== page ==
This charity event to benefit the scholarships established in my name at the Culinary Institute of America was held at one of Napa Valley's hottest restaurant, Press, an impressive California interpretation of a great French bistro. Owners Leslie Rudd and Reuben Katz have created a beautiful setting with great food, a knock-out bar, and a huge wood-burning fireplace where the rotisserie chickens are cooked. The only disappointing dish was the over-cooked Taylor Bay scallops. The steak tartare, the wonderful butter lettuce salad with Heirloom tomatoes, and the Sonoma Valley organic chicken were all superb, with the latter one of the finest I have tasted in America. The l'Amis Louis-inspired potato cake was very good, but not quite on par with the original in Paris. Nevertheless, it was a noteworthy clone and well-worth another visit to this restaurant. The quality of the dry-aged New York strip steak was also first-class, offering intense flavor as well as that smoky meatiness of aged beef. Kudos to Chef Keith Luce.
The drinks began with an old fashioned, artisinal gin made by Leslie Rudd, his Distillery 209 cocktail. I rarely drink hard liquor, but I must say this was the smoothest gin I have ever had. Served straight up and ice cold, it was pretty amazing ... but what do I know about such things? We then moved to a Marcassin 2000 Chardonnay, but, unfortunately, both bottles were badly corked. Next came the 2002 Beaux Frères Pinot Noir Upper Terrace, the wine my brother-in-law and I produce. As usual, I can not comment on that wine. That was followed by three splendid reds, all distinctive. The 2002 Colgin Cariad, which was decanted by Press's impeccable wine staff, was spicy, rich, concentrated, and young, but typical of Napa's 2002 vintage ... beautifully fruit-driven, full-bodied, and opulent. Domaine Pégaü's 2000 Châteauneuf du Pape Cuvée da Capo, shipped from my cellar, may have been suffering from transit as it was slightly more closed than previous bottles have been. Nevertheless, it was a huge, old style, Grenache-dominated Châteauneuf du Pape offering notes of garrigue, kirsch liqueur, earth, and pepper. It was nicely complemented by the Sine Qua Non 2000 Incognito, a blend of primarily Grenache and a small dollop of Syrah. Pure and rich, with some spice as well as gorgeous amounts of blue and black fruits, and a broad, expansive palate, it offered a stunning New World counterpoint to Pégaü's old vine Grenache. We finished with a fully mature 1970 Graham's Vintage Port.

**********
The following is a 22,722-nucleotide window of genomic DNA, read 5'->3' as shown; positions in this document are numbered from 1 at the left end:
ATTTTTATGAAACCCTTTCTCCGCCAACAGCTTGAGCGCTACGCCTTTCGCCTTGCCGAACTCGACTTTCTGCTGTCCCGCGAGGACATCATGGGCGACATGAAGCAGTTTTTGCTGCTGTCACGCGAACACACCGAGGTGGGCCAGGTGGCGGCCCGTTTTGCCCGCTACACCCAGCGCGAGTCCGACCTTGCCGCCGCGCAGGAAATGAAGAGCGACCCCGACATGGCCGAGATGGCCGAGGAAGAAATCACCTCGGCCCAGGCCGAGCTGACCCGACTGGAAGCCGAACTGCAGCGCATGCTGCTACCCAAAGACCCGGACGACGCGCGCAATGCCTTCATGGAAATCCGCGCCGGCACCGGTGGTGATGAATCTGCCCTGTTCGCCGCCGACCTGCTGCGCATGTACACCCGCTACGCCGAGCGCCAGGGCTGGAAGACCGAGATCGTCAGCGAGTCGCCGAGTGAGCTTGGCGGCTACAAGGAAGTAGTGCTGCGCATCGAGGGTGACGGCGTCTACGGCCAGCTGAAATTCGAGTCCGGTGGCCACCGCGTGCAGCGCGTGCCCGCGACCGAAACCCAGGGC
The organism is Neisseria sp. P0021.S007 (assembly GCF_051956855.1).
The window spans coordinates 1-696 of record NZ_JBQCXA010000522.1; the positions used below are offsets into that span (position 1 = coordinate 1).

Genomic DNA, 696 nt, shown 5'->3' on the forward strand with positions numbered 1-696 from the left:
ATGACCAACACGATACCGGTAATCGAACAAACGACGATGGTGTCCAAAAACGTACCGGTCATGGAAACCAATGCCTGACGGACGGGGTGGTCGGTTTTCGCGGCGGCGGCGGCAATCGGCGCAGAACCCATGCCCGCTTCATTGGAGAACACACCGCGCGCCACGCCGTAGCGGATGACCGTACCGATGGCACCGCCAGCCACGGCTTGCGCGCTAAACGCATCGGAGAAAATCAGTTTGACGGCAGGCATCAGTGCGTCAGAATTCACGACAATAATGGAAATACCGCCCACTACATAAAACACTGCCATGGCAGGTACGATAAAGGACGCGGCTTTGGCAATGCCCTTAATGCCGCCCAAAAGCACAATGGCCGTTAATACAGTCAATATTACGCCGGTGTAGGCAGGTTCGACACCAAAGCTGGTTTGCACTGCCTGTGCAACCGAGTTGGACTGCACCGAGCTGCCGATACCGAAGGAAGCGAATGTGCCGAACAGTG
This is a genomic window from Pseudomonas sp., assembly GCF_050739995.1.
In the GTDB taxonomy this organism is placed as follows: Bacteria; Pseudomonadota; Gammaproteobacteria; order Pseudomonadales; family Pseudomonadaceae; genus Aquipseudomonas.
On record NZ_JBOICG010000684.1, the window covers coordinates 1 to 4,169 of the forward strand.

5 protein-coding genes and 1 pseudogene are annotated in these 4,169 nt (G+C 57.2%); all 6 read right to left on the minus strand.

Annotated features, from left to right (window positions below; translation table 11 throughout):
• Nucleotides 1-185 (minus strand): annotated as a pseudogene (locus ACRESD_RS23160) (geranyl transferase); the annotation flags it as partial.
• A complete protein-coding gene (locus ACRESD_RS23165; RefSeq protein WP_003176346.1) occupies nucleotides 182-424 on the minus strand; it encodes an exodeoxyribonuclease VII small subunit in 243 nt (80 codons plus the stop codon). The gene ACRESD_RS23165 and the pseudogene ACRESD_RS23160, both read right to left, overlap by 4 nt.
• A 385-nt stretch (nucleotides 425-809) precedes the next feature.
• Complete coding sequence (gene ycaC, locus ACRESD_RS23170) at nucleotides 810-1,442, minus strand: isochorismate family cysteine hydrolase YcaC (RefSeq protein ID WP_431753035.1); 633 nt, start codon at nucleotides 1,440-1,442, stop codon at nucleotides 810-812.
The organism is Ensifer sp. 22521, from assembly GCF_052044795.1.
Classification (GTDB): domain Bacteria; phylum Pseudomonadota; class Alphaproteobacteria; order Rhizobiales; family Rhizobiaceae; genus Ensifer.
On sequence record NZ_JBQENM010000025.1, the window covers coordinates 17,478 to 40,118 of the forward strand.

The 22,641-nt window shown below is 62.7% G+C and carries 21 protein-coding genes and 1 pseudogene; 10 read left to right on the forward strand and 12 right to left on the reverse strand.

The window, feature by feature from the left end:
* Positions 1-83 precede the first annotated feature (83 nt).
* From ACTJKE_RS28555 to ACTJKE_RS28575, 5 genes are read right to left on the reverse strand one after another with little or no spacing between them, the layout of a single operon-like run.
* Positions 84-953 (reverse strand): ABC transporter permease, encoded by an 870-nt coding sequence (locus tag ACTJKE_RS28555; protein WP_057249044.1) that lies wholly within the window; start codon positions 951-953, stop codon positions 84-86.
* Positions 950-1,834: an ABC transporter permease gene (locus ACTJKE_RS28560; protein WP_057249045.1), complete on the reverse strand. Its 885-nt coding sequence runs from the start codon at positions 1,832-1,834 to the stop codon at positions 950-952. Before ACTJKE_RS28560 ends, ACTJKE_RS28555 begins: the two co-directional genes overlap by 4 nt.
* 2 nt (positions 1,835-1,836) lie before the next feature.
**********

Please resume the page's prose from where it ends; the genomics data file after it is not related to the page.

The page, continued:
I will definitely visit Press again as I love the style of high quality raw materials prepared simply by the chef and his team. There is no question that Leslie Rudd and Reuben Katz have managed to secure some of the finest products in the United States, and present them in a brilliant interpretation of a French bistro.
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Petit Louis Bistro
A lookalike, authentic French bistro, Petit Louis in Baltimore's Roland Park is the creation of restauranteurs par excellence Cindy Wolf and Tony Foreman. You feel like you’ve walked into a bistro on the Left Bank of Paris when you enter Petit Louis. The food is classic bistro, and they do it well. All of the courses we had were flavorful, sometimes a trifle rustic, but delicious in their intensity. This was good comfort food prepared extremely well. The wines started with one of the major surprises for me over the last year, the 2006 sparking wine from Tony Soter in Oregon. I had this several times while I was out visiting Oregon, and I had always been impressed, but this is a 10-year-old sparking Rosé that is just sensational, and I’m talking world class—it’s that good. Something this good from France would cost at least two to three times as much, so kudos to Tony Soter. The 1995 Billaud-Simon Chablis Mont de Milieu was oxidized and undrinkable. The 1996 Zind-Humbrecht Pinot Gris Clos St. Urbain Rangen de Thann was sweet, and although it went well with the foie gras, it was just a little too unctuous and sweet a wine...